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May 06, 2005

realism in civic education

As the Stanford psychologist William Damon observes, if you ask students to define "democracy," they tend to say that it means equal power for all plus the freedom to do what you want. But freedom and equality are in tension. In a system of one person, one vote, majorities will support laws that constrain individual choice. In a free polity, people will accumulate various forms of capital (cash, knowledge, social networks) that give them unequal political power. Even taken separately, freedom and equality are utopian goals. We don't know how to achieve perfect freedom. A minimal state would leave young people at the mercy of their parents and deprive many citizens of the education and economic security that are the basis of free choice. Yet if we have a government, we do not have perfect private liberty. Likewise, we don't know how to achieve complete political equality. In any commercial system, wealthy people have more political clout than poor people. As Charles Lindblom argued, firms have a "privileged position" because they can always withdraw investments from a community or nation that harms their interests. There seems to be no way around that logic. Even in communist and socialist regimes, party leaders accumulate power and hand it down to their children, as if they owned "the people's" farms and factories. Finally, if we could maximize both freedom and equality, it is not clear that we would want to do so. We also care about prosperity, sustainability, the conservation of nature, pluralism, cultural excellence, community values, and other goods that trade off against each other.

Young people should think about these tradeoffs, so that they can make intelligent choices and not be disappointed by the failure of utopian hopes. For what it's worth, the following would be something like my own view: We live in a commercial polity that is deeply imbued with, and dependent on, prosperity. In order to have economic growth, it is necessary to cede some political power to the people who make decisions about investments. As a result, they will live better than their fellow citizens. The questions become: Who makes decisions about investments (a few very rich individuals, professional corporate managers, or many investors)? What motivations guide them? (For instance, an educated, landed aristocracy will have different motives from a publicly traded corporation.) And how can we make sure that the power of investors is really used to promote general prosperity rather than very narrow self-interests?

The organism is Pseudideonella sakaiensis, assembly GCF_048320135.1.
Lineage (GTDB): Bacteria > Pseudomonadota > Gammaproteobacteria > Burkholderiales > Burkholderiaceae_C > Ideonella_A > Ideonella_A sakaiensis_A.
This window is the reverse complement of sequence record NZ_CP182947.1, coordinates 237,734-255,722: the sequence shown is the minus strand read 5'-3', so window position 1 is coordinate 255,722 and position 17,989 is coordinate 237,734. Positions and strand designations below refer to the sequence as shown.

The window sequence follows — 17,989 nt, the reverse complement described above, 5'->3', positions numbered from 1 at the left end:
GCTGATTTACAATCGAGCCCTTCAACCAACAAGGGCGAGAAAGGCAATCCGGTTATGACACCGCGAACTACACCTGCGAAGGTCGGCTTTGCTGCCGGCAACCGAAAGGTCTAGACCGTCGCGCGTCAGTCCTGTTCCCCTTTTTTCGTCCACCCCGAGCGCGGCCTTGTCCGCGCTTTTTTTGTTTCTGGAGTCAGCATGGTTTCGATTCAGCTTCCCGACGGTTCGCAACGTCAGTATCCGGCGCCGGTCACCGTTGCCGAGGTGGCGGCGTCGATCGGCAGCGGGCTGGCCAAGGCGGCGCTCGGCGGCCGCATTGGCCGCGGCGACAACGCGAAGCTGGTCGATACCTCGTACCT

A "realist" civic education would be quite different from what we give most young people today. It strikes me that standard social studies teaching combines excessive idealism about grand abstract goods with reflexive cynicism about our actual institutions. So young people think that "democracy" means perfect freedom and equality, but "the government" and "politicians" merely answer to the highest bidder. In truth, the modern state does have perverse and corrupt incentives, but it should be measured against a realistic standard.

Posted by peterlevine at May 6, 2005 10:10 AM

Comments

Your proposal for a "realist" civic education acknowledges competing democratic values and exposes the inevitable perversion of pure liberty and equality by those who control capital flows -- thus overcoming the idealism of "get involved" mantras given to youth that mask the more common sullen stance of "why bother" that most of us share.

Plus you address the question in our field...

-- is civic education non-partisan or outcome neutral? are values demonstrated under the guise of neutrality?

I support your "realism" proposal as reasonable and not an overtly liberal proposal.

Scott

Posted by: Scott Dinsmore at May 10, 2005 07:42 PM

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